Changan registrations at home were up 40% to just under 590,000. Aside from the Eado, the brand saw sales of its Honor small minivan rising by 21% to 89,026 (25th place), followed by 88,754 units of the CS35 SUV registered (26th place and up 65%), and right behind it in 27th place came the CS75 (up by a spectacular 1,356%). All of these models also outsold a former big earner for GM, the Buick Excelle, sales of which dropped by 42% to 85,704.

Several factors are behind these mammoth shifts in the Chinese market. As ever, the rise of so-called third and fourth tier cities are one reason. Many buyers in such places have virtually no brand loyalty and look simply to finding a car which best serves their needs at an affordable price. That’s why sales of models such as the Zotye T600 are up by 199% to 55,667 units. As owners of vehicles such as the Wuling line-up of small minivans become more successful, these vehicles are being swapped for SUVs or foreign brand sedans.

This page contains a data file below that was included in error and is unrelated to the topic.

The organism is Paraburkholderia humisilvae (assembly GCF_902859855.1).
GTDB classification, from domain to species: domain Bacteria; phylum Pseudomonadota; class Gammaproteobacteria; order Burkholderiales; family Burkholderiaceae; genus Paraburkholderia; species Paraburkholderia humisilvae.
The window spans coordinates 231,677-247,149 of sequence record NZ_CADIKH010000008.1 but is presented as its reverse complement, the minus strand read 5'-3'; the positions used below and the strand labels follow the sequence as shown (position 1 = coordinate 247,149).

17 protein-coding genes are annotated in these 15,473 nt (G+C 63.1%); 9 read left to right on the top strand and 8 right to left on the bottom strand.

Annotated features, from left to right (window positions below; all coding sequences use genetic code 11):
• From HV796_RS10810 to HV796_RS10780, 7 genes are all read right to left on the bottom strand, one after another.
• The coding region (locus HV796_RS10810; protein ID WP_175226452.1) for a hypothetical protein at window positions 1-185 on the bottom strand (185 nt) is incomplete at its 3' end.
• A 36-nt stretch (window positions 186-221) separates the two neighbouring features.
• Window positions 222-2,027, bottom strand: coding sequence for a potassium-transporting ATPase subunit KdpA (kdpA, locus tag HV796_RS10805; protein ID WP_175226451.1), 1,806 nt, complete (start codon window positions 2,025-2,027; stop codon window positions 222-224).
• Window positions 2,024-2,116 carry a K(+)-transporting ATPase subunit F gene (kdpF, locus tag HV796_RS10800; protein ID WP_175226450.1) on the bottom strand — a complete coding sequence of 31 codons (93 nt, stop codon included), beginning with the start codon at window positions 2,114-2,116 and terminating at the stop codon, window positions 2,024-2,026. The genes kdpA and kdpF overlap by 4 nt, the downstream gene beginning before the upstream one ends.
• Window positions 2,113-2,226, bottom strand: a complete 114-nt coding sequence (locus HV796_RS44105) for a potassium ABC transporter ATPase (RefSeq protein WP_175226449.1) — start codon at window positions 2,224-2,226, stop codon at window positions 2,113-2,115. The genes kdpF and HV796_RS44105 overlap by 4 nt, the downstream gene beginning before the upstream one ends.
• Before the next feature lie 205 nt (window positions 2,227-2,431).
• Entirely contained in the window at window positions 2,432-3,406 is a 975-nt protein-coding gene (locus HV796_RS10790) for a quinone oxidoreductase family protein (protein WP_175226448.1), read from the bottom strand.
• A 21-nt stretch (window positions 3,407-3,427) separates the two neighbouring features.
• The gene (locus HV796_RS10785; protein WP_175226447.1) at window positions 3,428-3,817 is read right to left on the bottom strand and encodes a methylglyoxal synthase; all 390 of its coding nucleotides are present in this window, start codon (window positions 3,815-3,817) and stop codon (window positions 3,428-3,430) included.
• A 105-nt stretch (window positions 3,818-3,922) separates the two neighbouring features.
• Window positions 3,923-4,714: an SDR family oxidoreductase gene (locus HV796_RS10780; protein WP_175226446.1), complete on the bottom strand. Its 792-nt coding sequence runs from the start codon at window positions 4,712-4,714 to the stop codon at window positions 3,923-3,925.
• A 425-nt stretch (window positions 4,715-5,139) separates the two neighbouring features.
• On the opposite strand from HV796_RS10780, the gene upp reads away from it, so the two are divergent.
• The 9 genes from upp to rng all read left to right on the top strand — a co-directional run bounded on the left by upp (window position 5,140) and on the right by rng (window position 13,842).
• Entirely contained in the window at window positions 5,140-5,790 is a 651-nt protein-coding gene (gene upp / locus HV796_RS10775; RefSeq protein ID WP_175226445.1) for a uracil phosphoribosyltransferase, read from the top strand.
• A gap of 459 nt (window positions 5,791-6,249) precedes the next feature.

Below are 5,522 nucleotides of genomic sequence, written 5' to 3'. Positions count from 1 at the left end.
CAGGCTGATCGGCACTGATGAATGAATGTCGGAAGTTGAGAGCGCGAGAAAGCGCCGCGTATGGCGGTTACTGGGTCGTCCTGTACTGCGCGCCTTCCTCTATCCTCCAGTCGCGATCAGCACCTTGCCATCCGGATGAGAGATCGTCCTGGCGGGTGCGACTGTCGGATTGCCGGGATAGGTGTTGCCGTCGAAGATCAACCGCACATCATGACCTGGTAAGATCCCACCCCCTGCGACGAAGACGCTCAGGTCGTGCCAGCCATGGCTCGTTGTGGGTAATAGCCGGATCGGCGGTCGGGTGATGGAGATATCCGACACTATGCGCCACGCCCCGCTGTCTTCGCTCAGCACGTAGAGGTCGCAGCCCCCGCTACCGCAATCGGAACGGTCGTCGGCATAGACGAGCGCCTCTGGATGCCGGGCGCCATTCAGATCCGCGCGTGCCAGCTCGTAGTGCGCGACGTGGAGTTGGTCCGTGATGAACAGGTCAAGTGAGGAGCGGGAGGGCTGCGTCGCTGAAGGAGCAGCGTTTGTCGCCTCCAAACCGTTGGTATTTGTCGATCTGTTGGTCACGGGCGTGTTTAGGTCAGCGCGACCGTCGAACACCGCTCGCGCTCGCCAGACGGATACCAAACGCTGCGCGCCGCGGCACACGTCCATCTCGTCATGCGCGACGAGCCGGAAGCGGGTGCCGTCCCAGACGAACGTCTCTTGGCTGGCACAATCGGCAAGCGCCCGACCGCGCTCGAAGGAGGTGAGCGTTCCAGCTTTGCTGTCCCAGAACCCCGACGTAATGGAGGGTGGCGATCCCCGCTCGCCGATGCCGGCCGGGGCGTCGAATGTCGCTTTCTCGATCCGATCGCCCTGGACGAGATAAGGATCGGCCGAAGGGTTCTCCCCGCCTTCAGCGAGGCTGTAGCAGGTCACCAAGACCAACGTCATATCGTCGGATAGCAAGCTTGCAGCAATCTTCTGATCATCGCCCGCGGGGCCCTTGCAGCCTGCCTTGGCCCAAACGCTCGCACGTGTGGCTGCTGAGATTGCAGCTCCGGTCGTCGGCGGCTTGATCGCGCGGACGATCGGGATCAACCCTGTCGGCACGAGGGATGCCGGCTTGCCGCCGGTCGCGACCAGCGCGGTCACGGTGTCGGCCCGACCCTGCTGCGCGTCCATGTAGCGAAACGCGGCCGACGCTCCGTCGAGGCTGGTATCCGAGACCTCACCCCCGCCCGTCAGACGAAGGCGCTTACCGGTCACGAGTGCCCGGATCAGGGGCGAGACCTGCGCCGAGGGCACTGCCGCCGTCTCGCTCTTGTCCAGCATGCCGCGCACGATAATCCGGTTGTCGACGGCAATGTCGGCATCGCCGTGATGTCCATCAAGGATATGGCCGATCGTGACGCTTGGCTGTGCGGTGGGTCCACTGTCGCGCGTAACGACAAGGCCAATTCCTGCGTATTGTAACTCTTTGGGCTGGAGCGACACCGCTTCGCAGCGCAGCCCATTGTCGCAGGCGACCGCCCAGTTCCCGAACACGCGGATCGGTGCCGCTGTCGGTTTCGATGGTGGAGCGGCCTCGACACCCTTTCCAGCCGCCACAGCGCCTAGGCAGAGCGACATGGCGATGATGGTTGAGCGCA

One of the biggest challenges for GM and its partner SAIC in the years ahead will be retaining those millions of buyers who currently drive a Wuling minivan or microvan. The Baojun brand has taken off to such an extent that the 730, a compact minivan-crossover, sold an astonishing 158,036 units in H1, and this time last year this model did not even exist.

So already, SGMW is showing that it can see where the next wave of buyers is coming from: what Baojun needs now though, is a range of SUVs to join the brand’s next additional model, the 330 small sedan that will be launched in Q4. The first of these, the 560, has just gone on sale and it should soon start showing up in the best sellers’ list.